But that doesn’t mean that this information is going to be helpful to your query or pitch, in practical terms.
Remember, neither the descriptive paragraph in a query or a two-minute pitch is intended to be a substitute for reading the manuscript in question. Their sole purpose is to get Millicent or the agent to whom you are pitching to ask to read it.
So it honestly is not in your interest to give away too much of the story, or even to talk too much about all of the nifty narrative tricks you’ve worked into the text. Let all that come as a pleasant surprise. Instead, try regarding your descriptive paragraph or pitch as an opportunity to demonstrate how well you can tell a story — and a fresh one at that.
Part of it, anyway.
How does one decide which part? You’re the one who understands your storyline well enough to divide it up into multiple perspectives — you tell me.
The cedar tree in my yard is still bending with the force of those sighs, I notice. “Okay,” the sighers concede reluctantly, “I can sort of see why I might need to lighten my storyline a bit in order to query or pitch it, if we want to reduce the discussion to mere marketing terms. But I still don’t understand why simplifying my extraordinarily complex plot would help my query or pitch. From where I’m standing, its complexity is its main selling point. Wouldn’t narrowing the focus of my description just make it sound, well, simple?”
Well, there’s are a couple of practical reasons narrowing the focus usually helps — and then there’s a different kind of practical reason. Let’s take the most straightforward one first.
From a query-reader or pitch-hearer’s point of view, once more than a couple of characters have been introduced within the first couple of sentences, new names tend to blur together like extras in a movie, unless the description makes it absolutely clear how they are all tied together. Typically, therefore, Millicent will assume that the first mentioned by name is the protagonist.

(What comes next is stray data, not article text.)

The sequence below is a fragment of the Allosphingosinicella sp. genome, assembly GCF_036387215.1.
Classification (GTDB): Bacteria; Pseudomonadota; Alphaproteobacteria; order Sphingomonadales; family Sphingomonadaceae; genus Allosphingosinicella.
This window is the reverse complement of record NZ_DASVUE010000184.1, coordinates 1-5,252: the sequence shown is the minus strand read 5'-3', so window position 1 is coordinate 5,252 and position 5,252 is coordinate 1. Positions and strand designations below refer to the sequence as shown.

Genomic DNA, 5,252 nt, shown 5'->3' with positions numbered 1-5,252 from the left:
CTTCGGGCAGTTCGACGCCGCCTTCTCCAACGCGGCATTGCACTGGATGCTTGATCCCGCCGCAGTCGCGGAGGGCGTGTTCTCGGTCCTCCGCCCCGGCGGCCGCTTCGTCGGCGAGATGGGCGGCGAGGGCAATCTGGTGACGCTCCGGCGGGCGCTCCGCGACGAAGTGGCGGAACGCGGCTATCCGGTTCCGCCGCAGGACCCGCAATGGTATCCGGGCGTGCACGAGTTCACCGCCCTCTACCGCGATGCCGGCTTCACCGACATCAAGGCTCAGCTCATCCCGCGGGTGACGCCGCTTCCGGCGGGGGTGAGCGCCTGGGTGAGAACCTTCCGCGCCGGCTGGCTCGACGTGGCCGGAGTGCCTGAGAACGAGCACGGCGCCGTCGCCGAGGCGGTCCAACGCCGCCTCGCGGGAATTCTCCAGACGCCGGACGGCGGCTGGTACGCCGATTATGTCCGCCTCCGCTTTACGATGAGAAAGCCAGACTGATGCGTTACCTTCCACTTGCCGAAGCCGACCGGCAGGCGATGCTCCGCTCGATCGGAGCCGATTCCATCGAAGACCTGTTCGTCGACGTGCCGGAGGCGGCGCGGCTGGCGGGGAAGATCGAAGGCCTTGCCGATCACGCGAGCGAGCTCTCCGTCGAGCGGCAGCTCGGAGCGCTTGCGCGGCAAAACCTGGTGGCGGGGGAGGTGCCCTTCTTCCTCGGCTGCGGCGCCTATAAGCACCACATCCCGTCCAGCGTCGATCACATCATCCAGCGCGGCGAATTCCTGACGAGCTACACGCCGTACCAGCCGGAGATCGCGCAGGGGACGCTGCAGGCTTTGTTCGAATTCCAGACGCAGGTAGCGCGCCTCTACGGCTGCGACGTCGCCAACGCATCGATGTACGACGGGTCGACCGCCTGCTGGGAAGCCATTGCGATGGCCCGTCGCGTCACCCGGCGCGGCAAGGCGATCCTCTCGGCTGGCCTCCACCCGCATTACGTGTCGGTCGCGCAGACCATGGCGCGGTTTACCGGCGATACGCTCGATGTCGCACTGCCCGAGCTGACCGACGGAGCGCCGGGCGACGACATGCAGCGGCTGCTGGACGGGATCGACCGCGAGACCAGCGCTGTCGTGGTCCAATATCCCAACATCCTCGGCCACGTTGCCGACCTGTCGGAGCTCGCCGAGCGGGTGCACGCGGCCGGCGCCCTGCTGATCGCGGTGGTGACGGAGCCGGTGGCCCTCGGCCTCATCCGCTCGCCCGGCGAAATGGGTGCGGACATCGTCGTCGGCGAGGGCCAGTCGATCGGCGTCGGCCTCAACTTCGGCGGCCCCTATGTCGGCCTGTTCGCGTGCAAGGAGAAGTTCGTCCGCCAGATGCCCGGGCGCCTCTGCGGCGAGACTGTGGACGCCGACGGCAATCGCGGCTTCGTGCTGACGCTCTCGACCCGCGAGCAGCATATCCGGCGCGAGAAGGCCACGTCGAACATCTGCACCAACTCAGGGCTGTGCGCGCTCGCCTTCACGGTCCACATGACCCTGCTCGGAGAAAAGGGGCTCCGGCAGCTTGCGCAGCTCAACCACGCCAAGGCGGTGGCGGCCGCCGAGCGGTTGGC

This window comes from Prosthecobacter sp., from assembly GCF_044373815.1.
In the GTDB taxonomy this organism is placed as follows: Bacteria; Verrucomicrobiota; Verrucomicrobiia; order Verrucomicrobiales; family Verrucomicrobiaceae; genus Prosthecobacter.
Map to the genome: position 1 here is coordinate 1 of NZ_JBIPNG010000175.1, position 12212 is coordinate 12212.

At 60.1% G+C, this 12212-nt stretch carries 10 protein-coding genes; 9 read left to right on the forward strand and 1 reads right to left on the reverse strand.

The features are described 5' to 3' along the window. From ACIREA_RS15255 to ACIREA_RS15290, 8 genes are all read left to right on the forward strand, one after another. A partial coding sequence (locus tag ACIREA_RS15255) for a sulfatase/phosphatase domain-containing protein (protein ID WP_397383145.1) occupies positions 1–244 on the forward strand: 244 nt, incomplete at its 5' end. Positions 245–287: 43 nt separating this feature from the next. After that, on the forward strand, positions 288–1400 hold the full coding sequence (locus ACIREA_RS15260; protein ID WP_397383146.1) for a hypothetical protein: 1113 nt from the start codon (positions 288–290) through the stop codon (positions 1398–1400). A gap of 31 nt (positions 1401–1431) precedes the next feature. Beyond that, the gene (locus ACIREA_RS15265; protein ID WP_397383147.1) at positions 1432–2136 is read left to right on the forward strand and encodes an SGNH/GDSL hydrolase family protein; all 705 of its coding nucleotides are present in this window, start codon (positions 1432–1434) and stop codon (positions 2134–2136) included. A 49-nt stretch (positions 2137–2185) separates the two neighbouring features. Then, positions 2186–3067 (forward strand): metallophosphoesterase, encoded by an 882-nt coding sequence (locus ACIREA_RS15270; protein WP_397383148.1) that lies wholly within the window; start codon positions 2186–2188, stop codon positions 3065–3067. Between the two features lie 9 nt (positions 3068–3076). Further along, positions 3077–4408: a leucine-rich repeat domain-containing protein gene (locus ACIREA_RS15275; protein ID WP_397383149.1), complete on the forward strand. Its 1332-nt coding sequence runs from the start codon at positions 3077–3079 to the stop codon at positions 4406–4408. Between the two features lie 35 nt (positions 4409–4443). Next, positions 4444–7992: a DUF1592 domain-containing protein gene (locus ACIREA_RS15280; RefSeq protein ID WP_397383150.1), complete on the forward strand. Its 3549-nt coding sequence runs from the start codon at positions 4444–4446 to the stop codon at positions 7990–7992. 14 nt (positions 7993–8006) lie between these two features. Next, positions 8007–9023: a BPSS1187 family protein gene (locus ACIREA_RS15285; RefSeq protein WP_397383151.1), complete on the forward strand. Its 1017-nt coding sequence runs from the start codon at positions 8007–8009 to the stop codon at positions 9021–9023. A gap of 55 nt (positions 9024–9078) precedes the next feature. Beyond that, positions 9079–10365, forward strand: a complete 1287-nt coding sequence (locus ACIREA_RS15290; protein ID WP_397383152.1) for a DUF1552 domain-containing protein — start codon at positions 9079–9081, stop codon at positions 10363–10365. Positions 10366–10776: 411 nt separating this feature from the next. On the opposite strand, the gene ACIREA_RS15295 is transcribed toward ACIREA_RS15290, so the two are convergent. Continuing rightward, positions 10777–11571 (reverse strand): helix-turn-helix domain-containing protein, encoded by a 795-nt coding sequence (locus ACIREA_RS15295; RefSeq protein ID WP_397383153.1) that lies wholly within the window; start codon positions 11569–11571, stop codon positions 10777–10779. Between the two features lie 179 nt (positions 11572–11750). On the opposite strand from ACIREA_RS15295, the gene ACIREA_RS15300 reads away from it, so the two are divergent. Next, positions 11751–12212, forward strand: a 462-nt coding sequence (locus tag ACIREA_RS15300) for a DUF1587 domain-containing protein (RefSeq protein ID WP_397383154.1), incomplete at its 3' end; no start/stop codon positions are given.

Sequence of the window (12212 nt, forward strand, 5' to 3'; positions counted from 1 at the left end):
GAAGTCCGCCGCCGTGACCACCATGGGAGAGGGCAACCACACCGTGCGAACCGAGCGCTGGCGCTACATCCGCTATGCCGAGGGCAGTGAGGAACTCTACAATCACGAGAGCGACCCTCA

So if you started to describe a multiple protagonist novel on pure plot — “Melissa is dealing with trying to run a one-room schoolhouse in Morocco, while Harold is coping with the perils of window-washing in Manhattan, and Yvonne is braving the Arctic tundra…” — even the most open-minded agent or editor is likely to zone out on everybody but Melissa. There’s just too much to remember.
And if remembering three names in the course of a two-minute pitch doesn’t strike you as a heavy intellectual burden, please see my earlier post on pitch fatigue. Even the most hardened Millicent is likely to start to experience plot blurring after a few hours of screening.
It’s easy to forget that yours is almost certainly not the only query or pitch that agent has seen or heard within the last 24 hours, isn’t it, even if you’re not trying to explain a book that has several protagonists? Often, pitchers of multiple-protagonist novels will make an even more serious mistake than overloading their elevator speeches with names — they will frequently begin by saying, “Okay, so there are 18 protagonists…”
Whoa there, Sparky. Did anyone ask about your perspective choices? So why present them as the most important single fact about your novel?